Jim Henson would have been 75 years old today. I remember when he died, it was so quick and shocking and being not so far beyond my own childhood something I found myself desperately wishing hadn’t happened. Much of my childhood humor and sensibility can be traced back to two men, Shel Silverstein and Jim Henson. They were both a bit cracked, a bit silly, a bit dark and very funny.
Henson especially brought me up musically. The wild ridiculousness of the Muppet show was infused with song and tune until the whole show seemed to burst with a sound just a little off of cacophony. It was the last pure vaudeville show in America.
It had a sweet side too. The strange love affair between Kermit the Frog and Miss Piggy, all those sing-a-longs with John Denver and of course the song that dealt so simply with the problem of not quite fitting in, not quite being happy with yourself. Bein’ Green hits so directly on our human capacity for wishing that it’s easy to miss the last verse, but it’s Jim Henson’s birthday and I believe this is what he’d want you to hum:
But green’s the color of spring
And green can be cool and friendly-like
And green can be big like a mountain
Or important like a river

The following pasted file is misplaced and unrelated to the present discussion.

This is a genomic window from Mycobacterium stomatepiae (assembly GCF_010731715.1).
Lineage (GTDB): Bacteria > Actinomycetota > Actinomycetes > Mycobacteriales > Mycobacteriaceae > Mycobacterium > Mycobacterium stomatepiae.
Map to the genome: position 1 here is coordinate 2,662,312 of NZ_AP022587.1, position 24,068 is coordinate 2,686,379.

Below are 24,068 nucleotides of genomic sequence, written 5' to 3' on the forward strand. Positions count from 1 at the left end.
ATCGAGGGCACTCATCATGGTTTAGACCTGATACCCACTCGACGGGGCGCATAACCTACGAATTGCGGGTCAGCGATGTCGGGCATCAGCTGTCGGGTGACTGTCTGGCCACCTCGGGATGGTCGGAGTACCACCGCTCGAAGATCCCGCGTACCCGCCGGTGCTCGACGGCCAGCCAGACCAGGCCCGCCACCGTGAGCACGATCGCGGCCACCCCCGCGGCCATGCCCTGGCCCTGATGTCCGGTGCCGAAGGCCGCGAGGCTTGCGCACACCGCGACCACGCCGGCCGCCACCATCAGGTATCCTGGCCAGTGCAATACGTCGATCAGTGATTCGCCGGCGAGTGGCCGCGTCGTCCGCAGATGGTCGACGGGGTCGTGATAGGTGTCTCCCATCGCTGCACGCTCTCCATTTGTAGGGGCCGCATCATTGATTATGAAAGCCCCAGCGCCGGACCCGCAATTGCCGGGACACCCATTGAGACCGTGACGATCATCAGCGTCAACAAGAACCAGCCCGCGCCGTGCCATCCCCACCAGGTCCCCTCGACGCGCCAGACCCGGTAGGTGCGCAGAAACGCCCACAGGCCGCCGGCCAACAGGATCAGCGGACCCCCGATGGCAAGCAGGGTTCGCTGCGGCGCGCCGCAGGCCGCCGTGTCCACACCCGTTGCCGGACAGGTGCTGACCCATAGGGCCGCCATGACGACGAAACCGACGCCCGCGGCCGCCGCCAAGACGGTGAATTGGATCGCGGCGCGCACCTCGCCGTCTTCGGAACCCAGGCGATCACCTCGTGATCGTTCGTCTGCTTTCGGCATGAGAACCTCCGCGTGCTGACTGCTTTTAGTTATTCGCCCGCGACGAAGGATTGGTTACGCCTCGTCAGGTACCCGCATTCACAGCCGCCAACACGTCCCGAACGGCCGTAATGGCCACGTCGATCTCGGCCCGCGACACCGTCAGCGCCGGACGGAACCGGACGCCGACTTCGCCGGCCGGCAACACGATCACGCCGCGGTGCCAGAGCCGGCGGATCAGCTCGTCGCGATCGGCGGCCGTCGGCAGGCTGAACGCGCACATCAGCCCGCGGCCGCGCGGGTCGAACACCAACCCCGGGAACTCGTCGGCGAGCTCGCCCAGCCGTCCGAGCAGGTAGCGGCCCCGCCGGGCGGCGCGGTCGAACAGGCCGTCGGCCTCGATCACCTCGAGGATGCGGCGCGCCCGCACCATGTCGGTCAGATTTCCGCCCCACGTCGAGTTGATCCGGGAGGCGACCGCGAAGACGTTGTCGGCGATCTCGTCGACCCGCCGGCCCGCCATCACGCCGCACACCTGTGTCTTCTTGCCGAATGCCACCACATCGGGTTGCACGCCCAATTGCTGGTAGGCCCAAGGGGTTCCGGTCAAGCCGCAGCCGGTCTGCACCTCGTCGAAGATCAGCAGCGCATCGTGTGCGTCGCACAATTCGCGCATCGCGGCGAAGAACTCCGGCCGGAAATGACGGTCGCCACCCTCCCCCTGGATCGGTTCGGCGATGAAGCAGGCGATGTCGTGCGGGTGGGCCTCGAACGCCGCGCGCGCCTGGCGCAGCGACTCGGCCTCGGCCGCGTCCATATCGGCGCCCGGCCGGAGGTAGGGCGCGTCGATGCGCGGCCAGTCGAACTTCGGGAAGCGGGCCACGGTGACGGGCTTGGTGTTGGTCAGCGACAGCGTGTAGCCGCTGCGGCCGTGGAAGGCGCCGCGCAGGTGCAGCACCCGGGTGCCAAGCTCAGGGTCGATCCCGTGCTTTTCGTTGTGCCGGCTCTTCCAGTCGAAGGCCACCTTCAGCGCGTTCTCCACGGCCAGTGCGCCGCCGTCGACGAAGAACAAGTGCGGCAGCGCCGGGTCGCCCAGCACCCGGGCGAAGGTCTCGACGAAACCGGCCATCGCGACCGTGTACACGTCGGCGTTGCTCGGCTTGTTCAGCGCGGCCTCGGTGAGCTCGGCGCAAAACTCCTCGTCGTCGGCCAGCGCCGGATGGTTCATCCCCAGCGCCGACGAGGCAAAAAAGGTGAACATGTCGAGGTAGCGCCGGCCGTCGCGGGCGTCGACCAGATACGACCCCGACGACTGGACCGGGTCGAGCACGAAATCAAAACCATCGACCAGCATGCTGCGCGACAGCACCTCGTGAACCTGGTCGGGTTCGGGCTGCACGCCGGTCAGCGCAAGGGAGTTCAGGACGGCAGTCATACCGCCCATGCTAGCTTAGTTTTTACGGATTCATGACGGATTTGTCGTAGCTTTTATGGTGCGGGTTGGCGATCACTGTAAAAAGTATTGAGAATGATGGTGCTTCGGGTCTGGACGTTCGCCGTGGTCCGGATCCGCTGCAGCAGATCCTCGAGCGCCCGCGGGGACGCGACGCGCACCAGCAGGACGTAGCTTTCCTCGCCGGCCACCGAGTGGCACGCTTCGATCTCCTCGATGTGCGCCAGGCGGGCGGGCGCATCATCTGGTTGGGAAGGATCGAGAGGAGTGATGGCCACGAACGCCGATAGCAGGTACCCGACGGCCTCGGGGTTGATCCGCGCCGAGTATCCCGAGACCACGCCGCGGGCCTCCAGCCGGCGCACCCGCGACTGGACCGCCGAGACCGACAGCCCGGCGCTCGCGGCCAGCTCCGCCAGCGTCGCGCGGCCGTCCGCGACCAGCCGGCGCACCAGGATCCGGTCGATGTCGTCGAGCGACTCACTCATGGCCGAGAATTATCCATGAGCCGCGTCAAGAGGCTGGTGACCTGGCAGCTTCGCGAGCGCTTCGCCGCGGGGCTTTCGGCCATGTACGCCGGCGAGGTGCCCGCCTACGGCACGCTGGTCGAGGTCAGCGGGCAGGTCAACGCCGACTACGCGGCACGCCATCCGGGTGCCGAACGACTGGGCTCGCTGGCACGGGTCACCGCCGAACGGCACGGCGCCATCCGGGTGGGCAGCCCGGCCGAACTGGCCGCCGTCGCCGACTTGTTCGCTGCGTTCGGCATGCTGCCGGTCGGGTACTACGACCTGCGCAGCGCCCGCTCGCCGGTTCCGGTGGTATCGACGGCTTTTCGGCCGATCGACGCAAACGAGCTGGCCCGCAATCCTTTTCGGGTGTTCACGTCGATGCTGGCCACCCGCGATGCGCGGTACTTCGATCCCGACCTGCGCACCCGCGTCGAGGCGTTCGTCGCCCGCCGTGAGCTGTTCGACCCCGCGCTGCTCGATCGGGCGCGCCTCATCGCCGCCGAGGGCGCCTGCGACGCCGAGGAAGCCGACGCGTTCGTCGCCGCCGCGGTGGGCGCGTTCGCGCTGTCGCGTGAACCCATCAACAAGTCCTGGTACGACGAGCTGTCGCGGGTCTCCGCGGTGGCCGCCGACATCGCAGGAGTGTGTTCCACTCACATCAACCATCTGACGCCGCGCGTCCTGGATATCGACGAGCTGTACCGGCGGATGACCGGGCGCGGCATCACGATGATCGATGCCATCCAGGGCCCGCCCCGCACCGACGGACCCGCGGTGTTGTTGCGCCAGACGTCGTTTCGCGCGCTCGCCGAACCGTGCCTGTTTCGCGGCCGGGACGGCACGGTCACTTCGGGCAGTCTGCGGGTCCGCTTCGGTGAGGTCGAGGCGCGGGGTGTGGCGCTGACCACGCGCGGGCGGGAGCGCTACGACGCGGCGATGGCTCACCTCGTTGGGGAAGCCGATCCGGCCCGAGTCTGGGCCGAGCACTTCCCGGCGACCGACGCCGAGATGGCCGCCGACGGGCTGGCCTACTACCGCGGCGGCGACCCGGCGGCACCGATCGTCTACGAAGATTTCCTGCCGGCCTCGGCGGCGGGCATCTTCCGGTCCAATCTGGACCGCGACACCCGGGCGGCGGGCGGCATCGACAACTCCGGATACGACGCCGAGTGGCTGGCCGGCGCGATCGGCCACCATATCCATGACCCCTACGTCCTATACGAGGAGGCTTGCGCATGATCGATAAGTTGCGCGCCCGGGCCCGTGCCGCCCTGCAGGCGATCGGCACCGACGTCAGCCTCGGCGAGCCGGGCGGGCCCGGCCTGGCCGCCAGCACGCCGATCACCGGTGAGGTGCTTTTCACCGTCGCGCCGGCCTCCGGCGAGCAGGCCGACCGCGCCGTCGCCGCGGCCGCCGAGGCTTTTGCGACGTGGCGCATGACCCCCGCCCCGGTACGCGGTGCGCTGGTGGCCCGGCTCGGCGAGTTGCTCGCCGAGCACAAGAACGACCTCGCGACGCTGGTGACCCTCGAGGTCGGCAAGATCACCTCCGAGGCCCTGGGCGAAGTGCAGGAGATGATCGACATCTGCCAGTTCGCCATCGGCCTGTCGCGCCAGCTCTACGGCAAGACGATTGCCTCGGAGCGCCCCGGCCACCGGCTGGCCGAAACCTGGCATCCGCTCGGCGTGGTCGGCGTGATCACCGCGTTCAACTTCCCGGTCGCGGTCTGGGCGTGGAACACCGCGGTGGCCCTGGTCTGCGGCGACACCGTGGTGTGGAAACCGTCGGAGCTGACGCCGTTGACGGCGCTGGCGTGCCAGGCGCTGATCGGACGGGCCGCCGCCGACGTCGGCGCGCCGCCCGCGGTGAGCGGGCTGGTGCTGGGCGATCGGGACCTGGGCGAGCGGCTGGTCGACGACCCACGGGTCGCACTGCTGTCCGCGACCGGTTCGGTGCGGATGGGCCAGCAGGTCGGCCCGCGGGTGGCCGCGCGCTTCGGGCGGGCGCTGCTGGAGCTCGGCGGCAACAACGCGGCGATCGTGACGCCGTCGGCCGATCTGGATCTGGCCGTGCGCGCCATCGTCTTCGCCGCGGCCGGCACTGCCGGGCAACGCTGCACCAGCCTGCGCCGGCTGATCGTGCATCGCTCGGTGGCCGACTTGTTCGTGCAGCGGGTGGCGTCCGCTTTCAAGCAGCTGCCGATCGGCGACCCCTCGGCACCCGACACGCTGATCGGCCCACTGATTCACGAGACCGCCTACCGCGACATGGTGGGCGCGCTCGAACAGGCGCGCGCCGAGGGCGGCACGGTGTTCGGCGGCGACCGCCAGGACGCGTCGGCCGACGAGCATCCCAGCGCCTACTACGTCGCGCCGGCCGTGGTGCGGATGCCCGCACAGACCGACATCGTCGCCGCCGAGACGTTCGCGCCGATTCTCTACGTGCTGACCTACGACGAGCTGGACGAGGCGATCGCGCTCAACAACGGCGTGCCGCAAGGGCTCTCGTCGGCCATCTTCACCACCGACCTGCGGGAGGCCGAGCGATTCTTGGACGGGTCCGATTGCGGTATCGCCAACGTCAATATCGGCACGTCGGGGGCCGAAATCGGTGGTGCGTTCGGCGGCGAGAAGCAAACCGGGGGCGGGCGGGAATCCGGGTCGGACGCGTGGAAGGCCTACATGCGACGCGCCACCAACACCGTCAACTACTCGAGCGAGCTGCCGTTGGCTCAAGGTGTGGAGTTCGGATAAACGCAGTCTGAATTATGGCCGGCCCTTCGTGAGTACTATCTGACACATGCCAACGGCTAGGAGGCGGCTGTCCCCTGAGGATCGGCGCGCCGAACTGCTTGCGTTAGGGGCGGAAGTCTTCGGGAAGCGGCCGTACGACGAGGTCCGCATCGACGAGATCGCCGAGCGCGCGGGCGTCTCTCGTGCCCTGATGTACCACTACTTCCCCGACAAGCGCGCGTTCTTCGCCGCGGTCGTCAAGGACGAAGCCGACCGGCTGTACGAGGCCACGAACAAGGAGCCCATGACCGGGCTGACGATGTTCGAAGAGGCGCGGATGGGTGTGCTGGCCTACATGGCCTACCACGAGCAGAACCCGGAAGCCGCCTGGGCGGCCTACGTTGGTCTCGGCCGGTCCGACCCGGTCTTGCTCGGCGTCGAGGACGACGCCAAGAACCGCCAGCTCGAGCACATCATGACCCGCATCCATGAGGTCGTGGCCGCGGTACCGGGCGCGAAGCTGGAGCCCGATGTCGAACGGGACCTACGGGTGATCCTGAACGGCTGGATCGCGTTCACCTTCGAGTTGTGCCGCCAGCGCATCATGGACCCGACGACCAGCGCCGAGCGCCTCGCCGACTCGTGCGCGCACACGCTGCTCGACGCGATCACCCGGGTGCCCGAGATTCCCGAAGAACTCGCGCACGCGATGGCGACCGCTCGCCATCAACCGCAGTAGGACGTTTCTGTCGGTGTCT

Or tall like a tree
Bein’ Green, Kermit the Frog
Post Script ~ One of my favorite country bands of the last decade is a little heard band (at least on radio) out of Missouri; Rex Hobart & His Misery Boys. Hobart is a fine songwriter with a terrific baritone, has a wonderfully traditional honky tonk band and puts on a great live show. I’ve only had the opportunity to see him one time at a sparsely attended evening at Seattle’s Tractor Tavern. No matter, he sang with his heart and I left happy. I haven’t heard much from him in a few years, perhaps he has a job and a mortgage like the rest of us suckers, but I remember him covering Kermit’s song a few years back and he sang it as if he meant it and I found I loved him a little more because of that.
It’s Not Easy Being Green, Rex Hobart & His Misery Boys